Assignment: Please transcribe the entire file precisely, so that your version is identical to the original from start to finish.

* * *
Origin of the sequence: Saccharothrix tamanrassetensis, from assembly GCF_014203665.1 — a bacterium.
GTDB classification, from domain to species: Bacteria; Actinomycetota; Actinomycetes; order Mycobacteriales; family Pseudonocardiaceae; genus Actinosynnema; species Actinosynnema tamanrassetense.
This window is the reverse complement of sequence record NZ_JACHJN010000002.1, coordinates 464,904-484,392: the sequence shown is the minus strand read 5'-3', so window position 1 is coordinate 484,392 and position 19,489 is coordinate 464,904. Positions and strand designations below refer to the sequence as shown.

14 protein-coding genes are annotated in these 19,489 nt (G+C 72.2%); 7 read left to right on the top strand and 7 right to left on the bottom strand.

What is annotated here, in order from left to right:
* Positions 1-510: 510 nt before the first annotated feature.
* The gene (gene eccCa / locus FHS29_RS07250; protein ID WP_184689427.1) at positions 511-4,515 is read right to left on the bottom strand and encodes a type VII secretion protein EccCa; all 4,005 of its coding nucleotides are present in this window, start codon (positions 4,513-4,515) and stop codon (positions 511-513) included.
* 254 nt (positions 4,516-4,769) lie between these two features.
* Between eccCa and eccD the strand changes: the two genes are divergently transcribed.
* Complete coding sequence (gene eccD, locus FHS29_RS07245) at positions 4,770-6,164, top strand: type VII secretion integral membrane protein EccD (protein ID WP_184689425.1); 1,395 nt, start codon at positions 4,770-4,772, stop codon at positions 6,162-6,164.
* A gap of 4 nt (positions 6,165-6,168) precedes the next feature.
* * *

Origin of the sequence: Saccharothrix tamanrassetensis, from assembly GCF_014203665.1 — a bacterium.
GTDB classification, from domain to species: Bacteria; Actinomycetota; Actinomycetes; order Mycobacteriales; family Pseudonocardiaceae; genus Actinosynnema; species Actinosynnema tamanrassetense.
This window is the reverse complement of sequence record NZ_JACHJN010000002.1, coordinates 464,904-484,392: the sequence shown is the minus strand read 5'-3', so window position 1 is coordinate 484,392 and position 19,489 is coordinate 464,904. Positions and strand designations below refer to the sequence as shown.

14 protein-coding genes are annotated in these 19,489 nt (G+C 72.2%); 7 read left to right on the top strand and 7 right to left on the bottom strand.

What is annotated here, in order from left to right:
* Positions 1-510: 510 nt before the first annotated feature.
* The gene (gene eccCa / locus FHS29_RS07250; protein ID WP_184689427.1) at positions 511-4,515 is read right to left on the bottom strand and encodes a type VII secretion protein EccCa; all 4,005 of its coding nucleotides are present in this window, start codon (positions 4,513-4,515) and stop codon (positions 511-513) included.
* 254 nt (positions 4,516-4,769) lie between these two features.
* Between eccCa and eccD the strand changes: the two genes are divergently transcribed.
* Complete coding sequence (gene eccD, locus FHS29_RS07245) at positions 4,770-6,164, top strand: type VII secretion integral membrane protein EccD (protein ID WP_184689425.1); 1,395 nt, start codon at positions 4,770-4,772, stop codon at positions 6,162-6,164.
* A gap of 4 nt (positions 6,165-6,168) precedes the next feature.